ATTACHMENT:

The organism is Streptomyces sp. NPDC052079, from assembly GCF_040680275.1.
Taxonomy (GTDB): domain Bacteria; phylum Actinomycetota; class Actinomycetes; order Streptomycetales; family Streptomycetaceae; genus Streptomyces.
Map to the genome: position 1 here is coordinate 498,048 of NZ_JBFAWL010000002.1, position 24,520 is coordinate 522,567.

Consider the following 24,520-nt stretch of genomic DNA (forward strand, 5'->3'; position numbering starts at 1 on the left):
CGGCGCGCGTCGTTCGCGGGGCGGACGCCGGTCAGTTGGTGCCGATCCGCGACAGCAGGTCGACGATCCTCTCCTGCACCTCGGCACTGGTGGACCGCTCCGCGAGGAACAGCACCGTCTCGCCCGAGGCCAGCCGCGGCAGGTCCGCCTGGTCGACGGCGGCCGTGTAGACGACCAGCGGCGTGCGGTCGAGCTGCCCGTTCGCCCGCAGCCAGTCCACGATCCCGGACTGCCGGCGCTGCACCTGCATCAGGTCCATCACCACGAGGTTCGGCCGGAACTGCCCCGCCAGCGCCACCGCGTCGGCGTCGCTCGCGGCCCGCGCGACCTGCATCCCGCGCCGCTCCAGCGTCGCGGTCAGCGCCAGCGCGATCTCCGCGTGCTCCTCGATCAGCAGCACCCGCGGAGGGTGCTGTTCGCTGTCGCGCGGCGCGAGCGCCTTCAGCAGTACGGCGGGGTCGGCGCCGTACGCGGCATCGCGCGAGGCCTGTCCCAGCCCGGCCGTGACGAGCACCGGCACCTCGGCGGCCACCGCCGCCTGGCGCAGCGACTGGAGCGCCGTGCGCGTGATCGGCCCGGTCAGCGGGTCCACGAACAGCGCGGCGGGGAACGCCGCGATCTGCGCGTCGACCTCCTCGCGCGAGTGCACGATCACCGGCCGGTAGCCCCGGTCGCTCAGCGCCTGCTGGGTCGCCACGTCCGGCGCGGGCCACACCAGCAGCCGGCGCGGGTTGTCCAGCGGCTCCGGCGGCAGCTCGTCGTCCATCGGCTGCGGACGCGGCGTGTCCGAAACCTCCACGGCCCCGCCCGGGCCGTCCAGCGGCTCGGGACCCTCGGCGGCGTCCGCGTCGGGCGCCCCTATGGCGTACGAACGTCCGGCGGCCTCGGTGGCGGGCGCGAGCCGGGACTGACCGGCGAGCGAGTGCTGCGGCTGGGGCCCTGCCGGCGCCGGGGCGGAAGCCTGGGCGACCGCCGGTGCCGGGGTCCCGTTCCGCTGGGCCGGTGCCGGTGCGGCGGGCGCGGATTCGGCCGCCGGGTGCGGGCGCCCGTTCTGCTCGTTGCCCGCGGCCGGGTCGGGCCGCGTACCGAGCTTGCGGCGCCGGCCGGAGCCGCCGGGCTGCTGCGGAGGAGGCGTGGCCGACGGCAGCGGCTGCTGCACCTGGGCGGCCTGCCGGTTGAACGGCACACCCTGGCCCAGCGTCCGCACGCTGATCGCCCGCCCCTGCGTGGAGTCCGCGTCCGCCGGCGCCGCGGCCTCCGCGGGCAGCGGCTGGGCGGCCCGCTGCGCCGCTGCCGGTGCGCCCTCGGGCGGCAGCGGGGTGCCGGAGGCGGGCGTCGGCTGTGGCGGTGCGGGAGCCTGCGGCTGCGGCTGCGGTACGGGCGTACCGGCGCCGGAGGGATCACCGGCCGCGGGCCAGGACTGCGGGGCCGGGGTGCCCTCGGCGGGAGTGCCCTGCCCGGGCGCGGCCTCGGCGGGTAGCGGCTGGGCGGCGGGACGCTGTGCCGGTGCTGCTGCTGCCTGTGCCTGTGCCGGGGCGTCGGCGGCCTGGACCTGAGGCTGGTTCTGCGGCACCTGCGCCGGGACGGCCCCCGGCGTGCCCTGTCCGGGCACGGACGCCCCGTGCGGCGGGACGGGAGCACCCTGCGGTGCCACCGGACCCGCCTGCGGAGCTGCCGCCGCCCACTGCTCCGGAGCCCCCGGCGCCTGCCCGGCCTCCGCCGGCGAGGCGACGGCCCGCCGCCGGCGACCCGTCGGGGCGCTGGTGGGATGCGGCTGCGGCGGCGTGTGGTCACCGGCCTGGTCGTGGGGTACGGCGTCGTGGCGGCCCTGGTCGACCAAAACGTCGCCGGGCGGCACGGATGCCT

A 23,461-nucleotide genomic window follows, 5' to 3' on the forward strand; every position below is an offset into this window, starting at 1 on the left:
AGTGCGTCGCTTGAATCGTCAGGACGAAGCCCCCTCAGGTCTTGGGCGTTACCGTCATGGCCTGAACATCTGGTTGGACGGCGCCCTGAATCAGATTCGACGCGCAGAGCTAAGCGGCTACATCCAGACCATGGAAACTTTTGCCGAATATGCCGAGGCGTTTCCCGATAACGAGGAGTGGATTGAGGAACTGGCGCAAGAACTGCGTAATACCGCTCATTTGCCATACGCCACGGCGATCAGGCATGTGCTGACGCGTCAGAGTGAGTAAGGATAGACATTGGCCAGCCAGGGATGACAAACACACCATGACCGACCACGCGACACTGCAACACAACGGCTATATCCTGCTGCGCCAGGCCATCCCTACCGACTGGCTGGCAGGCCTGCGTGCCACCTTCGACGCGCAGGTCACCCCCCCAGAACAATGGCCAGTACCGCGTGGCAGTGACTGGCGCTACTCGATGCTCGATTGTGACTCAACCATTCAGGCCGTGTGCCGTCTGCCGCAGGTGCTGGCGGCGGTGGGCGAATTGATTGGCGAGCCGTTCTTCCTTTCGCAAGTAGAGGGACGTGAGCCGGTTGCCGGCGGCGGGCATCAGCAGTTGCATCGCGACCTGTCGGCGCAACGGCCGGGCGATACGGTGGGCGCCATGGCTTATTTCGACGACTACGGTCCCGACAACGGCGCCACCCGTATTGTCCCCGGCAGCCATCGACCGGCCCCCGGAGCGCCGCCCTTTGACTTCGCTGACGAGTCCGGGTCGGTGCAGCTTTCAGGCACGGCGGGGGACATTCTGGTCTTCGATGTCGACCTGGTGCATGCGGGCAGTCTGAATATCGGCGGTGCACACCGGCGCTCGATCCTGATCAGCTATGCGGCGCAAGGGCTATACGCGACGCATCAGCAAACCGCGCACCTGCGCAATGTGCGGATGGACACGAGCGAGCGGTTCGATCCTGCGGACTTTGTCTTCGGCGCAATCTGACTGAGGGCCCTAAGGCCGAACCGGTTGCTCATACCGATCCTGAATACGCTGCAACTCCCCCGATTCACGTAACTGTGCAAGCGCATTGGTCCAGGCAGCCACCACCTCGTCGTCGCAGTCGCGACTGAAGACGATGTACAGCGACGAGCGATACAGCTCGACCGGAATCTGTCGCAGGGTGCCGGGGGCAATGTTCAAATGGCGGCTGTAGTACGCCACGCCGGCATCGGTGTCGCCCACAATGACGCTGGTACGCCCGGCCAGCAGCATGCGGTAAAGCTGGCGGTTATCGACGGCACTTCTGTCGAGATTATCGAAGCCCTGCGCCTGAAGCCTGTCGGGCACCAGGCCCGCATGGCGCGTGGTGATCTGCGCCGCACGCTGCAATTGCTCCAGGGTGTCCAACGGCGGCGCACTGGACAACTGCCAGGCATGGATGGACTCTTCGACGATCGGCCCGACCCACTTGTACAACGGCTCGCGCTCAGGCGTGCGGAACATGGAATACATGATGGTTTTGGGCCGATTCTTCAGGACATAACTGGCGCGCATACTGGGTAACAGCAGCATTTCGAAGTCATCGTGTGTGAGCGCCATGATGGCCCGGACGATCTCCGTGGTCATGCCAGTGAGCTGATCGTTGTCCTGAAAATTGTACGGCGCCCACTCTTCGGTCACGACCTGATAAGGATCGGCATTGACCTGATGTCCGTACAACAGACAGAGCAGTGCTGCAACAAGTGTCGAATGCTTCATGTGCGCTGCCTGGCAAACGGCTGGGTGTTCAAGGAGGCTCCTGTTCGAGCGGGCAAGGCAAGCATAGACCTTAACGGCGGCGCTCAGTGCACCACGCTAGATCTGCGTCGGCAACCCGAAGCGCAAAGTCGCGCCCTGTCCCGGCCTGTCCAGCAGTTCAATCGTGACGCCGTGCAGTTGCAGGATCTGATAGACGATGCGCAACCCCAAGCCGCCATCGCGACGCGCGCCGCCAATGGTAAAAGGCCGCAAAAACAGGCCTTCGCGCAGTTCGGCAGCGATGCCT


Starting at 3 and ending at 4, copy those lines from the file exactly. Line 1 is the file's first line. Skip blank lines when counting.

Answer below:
Map to the genome: position 1 here is coordinate 498,048 of NZ_JBFAWL010000002.1, position 24,520 is coordinate 522,567.

Consider the following 24,520-nt stretch of genomic DNA (forward strand, 5'->3'; position numbering starts at 1 on the left):